This is what Apple should have stuck to. Large "Pro" machines, built like tanks and user expandable (and maybe a chunk of "Apple Tax" to put off general consumers) with smaller, more portable and unexpandable machines for joe public to buy.

Reply Score: 0

RE: Comment by The123king
by ultrabill on Tue 9th Oct 2018 09:12 UTC in reply to "Comment by The123king"
ultrabill Member since:
2008-08-07

This is what Apple should have stuck to. Large "Pro" machines, built like tanks and user expandable (and maybe a chunk of "Apple Tax" to put off general consumers) with smaller, more portable and unexpandable machines for joe public to buy.

Apple sell high-priced products for people who can buy them. As long as they have customers, why would you want them to change?
Companies like Chanel, Jaeger-Lecoultre or say Porsche will never sell cheap products for average Joe. Mass market is a strategy, luxuary product is another one.

Some people can't buy Apple product? Sorry about that, they have to earn more money or buy something else, don't call for a cheap product. Sad but true...

Reply Score: 1

RE[2]: Comment by The123king
by The123king on Tue 9th Oct 2018 09:59 UTC in reply to "RE: Comment by The123king"
The123king Member since:
2009-05-28

There's a difference between a $750 Macbook Air and a $2500 Macbook Pro. If you're looking for an Apple laptop for school or college (which, lets be honest, a lot of college kids do), you're likely to go for a cheaper model, such as the Macbook Air. If you're going to be using it in a professional environment, where performance isimportant, you'll get a Pro, and spend the extra $1750.

And yes, unless you've been living under a rock, joe public buy a lot of entry level macbooks. Go into any Starbucks, school cafeteria or university campus.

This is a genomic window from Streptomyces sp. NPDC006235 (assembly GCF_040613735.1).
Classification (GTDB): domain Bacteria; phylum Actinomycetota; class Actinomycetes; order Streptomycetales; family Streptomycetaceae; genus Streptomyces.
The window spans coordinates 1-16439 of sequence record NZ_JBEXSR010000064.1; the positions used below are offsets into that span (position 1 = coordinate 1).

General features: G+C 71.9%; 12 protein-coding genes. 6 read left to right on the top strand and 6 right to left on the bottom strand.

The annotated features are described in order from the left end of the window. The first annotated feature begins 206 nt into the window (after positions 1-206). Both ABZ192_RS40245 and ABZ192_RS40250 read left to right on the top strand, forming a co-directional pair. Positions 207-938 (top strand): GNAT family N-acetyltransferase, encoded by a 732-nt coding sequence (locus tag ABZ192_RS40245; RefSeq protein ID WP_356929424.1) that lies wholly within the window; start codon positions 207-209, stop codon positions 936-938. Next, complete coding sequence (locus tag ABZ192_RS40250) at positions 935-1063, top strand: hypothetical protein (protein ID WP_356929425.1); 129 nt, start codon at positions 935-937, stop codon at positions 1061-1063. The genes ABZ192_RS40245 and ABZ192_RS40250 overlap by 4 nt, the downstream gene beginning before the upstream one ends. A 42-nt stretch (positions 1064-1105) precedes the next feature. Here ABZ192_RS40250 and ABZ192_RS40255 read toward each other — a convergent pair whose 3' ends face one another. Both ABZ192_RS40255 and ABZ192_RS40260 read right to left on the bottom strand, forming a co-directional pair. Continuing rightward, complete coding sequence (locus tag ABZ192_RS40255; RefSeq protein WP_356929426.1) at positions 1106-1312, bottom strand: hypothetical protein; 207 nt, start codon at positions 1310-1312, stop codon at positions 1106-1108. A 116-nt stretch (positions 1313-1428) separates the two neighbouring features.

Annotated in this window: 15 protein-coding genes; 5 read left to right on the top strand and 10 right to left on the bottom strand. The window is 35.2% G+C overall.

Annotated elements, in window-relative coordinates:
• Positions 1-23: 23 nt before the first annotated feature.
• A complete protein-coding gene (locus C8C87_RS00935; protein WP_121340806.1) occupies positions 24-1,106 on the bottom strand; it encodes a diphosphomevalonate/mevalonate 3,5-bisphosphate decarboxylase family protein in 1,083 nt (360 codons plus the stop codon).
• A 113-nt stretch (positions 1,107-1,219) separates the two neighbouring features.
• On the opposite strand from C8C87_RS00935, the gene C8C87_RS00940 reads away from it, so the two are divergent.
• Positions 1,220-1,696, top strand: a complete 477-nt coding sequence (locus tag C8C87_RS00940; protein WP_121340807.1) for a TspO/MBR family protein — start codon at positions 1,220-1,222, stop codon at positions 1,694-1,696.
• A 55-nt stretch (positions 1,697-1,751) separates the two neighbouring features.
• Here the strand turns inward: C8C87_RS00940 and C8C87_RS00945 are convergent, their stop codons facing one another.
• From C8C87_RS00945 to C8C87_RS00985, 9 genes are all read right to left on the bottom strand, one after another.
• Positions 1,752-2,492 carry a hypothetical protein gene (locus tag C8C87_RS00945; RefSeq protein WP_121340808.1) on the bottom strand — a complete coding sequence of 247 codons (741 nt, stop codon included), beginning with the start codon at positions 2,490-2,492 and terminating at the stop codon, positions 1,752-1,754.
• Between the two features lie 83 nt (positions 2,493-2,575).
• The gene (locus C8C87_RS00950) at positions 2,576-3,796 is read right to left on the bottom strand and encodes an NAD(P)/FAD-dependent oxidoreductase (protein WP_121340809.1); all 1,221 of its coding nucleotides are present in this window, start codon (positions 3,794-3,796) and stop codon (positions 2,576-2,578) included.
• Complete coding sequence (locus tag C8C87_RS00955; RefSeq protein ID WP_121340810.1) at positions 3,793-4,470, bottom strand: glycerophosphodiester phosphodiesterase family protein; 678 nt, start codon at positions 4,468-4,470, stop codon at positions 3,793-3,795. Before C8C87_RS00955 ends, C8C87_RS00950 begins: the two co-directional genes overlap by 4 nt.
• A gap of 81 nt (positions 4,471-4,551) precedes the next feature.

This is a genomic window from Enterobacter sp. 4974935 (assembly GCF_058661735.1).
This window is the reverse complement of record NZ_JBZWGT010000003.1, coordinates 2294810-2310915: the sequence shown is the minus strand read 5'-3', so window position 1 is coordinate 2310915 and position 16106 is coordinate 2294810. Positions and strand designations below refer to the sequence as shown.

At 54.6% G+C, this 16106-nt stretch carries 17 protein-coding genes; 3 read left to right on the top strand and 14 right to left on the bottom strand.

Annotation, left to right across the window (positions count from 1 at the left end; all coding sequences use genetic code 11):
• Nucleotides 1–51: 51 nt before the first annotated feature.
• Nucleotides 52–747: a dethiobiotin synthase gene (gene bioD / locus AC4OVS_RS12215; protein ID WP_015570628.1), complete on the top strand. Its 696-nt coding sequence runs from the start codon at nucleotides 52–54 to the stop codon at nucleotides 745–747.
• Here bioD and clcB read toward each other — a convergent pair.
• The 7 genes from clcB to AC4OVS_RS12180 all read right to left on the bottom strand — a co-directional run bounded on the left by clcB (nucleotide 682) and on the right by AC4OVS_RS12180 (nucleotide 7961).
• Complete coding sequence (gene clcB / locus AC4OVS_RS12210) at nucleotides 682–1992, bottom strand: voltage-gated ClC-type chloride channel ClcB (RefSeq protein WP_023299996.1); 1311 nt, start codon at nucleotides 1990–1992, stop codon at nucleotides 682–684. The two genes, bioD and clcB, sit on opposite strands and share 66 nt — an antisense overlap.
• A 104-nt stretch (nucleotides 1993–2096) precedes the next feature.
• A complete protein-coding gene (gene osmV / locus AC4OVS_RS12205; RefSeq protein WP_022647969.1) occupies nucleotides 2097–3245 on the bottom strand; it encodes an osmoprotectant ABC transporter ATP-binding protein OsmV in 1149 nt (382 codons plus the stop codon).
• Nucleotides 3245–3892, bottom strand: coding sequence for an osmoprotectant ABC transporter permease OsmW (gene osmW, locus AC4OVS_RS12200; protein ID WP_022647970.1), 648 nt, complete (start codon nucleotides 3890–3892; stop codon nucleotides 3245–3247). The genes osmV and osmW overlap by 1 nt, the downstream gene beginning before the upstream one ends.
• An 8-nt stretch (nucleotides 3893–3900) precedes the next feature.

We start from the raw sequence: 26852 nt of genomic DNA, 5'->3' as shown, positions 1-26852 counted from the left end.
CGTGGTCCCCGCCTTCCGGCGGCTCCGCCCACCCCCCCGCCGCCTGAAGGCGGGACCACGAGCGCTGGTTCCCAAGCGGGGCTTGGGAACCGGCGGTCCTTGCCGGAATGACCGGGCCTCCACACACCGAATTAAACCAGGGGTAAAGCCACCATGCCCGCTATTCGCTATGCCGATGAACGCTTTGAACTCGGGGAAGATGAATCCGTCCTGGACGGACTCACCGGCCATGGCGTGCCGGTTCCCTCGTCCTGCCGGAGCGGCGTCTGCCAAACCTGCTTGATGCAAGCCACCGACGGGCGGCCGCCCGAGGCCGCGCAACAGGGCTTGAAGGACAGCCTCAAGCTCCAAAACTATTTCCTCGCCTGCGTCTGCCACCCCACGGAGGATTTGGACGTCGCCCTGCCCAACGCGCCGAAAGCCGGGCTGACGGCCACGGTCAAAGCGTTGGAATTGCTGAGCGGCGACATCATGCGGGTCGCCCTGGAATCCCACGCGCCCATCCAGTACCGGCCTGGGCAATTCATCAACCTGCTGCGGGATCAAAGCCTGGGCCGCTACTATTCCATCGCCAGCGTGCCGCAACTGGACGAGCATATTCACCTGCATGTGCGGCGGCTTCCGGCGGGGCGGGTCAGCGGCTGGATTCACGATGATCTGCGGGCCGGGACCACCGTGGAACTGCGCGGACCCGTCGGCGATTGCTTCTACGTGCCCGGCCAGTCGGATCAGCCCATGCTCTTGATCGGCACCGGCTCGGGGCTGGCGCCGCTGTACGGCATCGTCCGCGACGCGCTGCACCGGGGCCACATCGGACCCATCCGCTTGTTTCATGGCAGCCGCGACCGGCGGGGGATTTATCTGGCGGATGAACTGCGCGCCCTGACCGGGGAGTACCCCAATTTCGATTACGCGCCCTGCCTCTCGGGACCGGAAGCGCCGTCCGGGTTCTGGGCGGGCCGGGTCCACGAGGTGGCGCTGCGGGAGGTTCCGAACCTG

Reply Score: 2

RE[3]: Comment by The123king
by ultrabill on Tue 9th Oct 2018 11:03 UTC in reply to "RE[2]: Comment by The123king"
ultrabill Member since:
2008-08-07

So what do you complain about?

Reply Score: 2

RE[4]: Comment by The123king
by The123king on Tue 9th Oct 2018 12:27 UTC in reply to "RE[3]: Comment by The123king"
The123king Member since:
2009-05-28

I'd like them to release a laptop that i can actually upgrade myself

Reply Score: 3

It's not the hardware stupid....
by A.Dev on Tue 9th Oct 2018 09:34 UTC
A.Dev
Member since:
2017-10-10

As a user of Windows, MacOS and Linux pretty much every day in my experience people buy Macs ( particular these days ) not because of the hardware, but despite it.

They buy it because of the software - it used to be third party stuff, but now it's mostly MacOS itself.

I feel Apple's current strategy of being consumer focused is rather short term - if it loses developers, it loses everything. Yep - laptops may be a shrinking market - but where do you think your phone apps are developed?

It used to be if I went to a scientific or technical conference it was the machine of choice - the right mix of high quality publishing, scientific & software development tools; rock solid stability and great hardware ( eg track pad streets ahead ) with everything working *together*.

However today, it's becoming less prevalent.

Fix the poor keyboards, lack of high end memory and storage etc. I don't need the laptop to be any thinner.